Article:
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About the author:
After a daytime career as an underwater sound physicist and an after-hours pseudo-career as a flamenco guitarist, Jerry Lobdill is now a full time western history addict, researcher, and author. He tried to keep up the flamenco guitar, but his Chihuahua, BeBe, would have none of it. Now his wife is nearly at wits end over his obsession with the 1917 murder of cattle king Thomas Lyons, the subject of his first book length history tome. Such is life.
Last Train to El Paso
the mysterious unsolved murder of a cattle baron
Jerry J. Lobdill
The central event is the contract murder of Thomas Lyons, the owner of the largest ranch in the United States in 1917. Lyons' ranch was in Grant County, New Mexico, and he was lured to EL Paso on business and murdered there. Only the hit man was convicted, although his co-conspirators were identified and obviously guilty. A motive for the crime was never asserted. After the hit man was convicted, the case was officially closed as unsolved. It was quickly forgotten and for nearly 100 years no one realized what had actually happened and who the co-conspirators really were.
The murder created a sensation in El Paso, and over the course of the investigation, arrests, and court proceedings, the case drew more courtroom spectators than any case in the history of the city-even to the present day. The El Paso Morning Times and the competing El Paso Herald covered the case extensively, publishing about 140 articles about it in the nine months it took to convict the hit man.
Strangely, two co-conspirators who were obviously guilty and who were indicted with the hit man were dismissed before the end of the case, and a third co-conspirator was never indicted.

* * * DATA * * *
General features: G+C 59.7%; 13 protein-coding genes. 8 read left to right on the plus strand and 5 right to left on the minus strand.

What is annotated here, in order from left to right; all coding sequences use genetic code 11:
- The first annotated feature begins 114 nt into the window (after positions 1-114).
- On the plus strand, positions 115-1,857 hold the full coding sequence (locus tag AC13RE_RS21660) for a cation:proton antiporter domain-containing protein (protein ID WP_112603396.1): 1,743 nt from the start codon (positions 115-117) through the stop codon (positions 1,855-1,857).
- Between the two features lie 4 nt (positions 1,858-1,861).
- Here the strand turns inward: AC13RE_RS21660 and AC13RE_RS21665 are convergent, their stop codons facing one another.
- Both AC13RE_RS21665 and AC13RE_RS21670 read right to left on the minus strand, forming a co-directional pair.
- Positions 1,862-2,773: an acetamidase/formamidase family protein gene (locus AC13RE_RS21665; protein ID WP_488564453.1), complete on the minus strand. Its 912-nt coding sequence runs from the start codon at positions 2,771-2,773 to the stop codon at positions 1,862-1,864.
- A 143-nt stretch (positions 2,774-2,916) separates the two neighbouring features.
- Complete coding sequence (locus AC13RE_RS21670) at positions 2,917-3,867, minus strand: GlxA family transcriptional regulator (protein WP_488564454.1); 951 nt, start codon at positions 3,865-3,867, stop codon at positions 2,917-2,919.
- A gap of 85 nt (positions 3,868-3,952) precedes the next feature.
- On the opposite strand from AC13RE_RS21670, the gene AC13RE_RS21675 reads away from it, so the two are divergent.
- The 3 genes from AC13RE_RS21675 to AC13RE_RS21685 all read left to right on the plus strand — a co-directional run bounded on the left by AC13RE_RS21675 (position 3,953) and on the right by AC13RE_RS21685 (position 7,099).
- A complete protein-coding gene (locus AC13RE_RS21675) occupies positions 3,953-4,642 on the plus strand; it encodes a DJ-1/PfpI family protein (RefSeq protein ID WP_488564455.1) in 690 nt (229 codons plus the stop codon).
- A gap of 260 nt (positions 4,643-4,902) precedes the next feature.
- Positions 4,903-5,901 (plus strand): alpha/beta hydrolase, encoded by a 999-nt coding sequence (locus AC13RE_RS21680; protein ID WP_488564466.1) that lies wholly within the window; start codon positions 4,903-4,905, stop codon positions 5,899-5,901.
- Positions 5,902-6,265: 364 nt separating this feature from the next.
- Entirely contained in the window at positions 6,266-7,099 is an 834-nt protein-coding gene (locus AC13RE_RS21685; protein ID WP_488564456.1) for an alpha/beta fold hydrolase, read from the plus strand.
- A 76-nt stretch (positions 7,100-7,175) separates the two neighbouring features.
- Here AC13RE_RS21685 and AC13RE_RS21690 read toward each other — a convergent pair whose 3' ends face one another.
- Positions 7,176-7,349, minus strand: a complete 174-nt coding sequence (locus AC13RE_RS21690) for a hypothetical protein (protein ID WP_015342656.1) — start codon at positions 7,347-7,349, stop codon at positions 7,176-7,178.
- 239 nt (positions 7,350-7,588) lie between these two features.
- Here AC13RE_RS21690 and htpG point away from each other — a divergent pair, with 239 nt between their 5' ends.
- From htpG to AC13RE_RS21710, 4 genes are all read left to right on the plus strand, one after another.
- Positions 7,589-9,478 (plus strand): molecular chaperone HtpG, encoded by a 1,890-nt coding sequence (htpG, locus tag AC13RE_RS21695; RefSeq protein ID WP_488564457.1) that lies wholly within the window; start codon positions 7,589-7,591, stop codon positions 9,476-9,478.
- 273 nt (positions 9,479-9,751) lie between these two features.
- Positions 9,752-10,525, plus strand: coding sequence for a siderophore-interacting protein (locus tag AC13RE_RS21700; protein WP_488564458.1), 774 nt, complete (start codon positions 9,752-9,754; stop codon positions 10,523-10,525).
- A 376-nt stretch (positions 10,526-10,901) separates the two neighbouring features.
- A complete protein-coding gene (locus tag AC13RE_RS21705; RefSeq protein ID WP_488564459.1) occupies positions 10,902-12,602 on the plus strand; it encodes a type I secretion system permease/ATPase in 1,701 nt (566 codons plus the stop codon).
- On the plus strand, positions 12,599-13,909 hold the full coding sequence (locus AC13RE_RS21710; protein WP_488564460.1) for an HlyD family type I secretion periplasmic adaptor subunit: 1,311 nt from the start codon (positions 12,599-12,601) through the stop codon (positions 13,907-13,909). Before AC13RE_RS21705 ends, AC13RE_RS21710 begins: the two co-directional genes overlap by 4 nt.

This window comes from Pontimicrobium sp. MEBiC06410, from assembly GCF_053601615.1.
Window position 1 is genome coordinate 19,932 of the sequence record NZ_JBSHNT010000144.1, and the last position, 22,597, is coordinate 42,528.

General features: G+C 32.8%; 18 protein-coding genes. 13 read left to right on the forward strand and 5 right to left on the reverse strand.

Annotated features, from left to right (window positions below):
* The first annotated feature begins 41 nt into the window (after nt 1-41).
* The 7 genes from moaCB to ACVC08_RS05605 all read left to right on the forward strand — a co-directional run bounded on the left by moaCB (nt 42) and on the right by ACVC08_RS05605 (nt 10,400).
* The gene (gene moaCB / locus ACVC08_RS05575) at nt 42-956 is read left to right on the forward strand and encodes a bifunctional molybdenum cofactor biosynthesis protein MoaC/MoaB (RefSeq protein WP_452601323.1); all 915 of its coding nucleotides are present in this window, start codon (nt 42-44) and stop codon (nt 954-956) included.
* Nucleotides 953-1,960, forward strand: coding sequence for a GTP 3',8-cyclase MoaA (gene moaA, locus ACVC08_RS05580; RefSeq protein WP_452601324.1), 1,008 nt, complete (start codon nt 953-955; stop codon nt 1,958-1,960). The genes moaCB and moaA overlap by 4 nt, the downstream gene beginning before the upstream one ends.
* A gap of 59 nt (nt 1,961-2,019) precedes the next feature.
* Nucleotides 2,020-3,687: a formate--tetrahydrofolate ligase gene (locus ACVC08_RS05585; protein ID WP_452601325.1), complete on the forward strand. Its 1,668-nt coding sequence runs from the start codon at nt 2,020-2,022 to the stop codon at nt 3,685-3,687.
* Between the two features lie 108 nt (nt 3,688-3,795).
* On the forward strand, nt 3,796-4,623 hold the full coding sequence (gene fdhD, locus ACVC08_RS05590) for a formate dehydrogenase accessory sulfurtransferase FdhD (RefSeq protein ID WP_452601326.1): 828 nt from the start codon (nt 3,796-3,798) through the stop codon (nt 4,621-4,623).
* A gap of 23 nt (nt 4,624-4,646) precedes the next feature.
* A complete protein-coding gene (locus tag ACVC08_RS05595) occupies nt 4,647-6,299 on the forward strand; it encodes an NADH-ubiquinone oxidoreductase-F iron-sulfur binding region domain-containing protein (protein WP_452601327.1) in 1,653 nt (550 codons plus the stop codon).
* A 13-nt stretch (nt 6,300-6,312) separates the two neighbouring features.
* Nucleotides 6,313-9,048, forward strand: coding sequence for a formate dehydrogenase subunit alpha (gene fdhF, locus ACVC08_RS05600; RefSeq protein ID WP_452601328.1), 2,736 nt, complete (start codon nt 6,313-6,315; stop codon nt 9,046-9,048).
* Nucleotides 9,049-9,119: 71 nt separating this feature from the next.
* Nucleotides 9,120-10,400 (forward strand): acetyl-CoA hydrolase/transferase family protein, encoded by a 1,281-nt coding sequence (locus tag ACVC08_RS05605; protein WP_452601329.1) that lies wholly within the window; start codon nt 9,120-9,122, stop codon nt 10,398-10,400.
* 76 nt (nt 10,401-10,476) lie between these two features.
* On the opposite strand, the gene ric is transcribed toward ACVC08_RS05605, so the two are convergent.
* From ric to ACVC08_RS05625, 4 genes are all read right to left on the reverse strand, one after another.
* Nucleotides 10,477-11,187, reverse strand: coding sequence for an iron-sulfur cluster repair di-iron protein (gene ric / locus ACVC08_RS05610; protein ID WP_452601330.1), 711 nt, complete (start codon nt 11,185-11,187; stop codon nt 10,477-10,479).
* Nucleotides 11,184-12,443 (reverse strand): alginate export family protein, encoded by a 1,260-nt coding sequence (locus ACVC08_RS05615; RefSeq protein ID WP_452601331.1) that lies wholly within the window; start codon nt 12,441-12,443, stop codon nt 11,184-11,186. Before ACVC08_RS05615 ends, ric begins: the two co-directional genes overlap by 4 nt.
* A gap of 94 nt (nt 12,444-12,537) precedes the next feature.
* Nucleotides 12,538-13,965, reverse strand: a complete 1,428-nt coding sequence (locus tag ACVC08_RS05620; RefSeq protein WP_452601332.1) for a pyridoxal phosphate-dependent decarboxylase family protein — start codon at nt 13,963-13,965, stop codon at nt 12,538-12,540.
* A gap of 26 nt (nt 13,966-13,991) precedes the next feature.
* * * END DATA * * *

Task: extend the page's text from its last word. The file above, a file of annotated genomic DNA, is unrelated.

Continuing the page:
After the conviction of the hit man the case was closed and not another word about it was published, even though no one denied that it was a conspiracy-to-murder case, and there was no excuse for dismissing the two men who escaped.
The dismissed men and the unindicted co-conspirator were described in the newspapers as prominent cattlemen. The widow of the victim, who had been so actively engaged in pursuit of justice, strangely announced that she would not pursue the case further after the hit man was convicted.
So the case was filed away and forgotten for nearly 100 years.
In 2011 I discovered this case while tracing the lives of two of the individuals who were indicted in the case. These two men had been members of the murder-for-hire organization formed by the Old West assassin, "Deacon" Jim Miller. When Miller was lynched in April 1909, it was generally assumed that the omnipresent false witnesses he called in his trials just disappeared from history at that time. However, here they were as co-conspirators in a spectacular contract murder eight years later, and nobody seemed to realize who they really were. And their identity remained unknown until I uncovered the case.
Last Train to El Paso presents an in-depth forensic study of the case and unravels the tangled web that was so expertly spun by the principals involved.
- Publication Date:
- 1495431843 / 9781495431845
- Page Count:
- Binding Type:
- US Trade Paper
- Trim Size:
- 6" x 9"
- Black and White with Bleed
- Related Categories:
- History / United States / State & Local / Southwest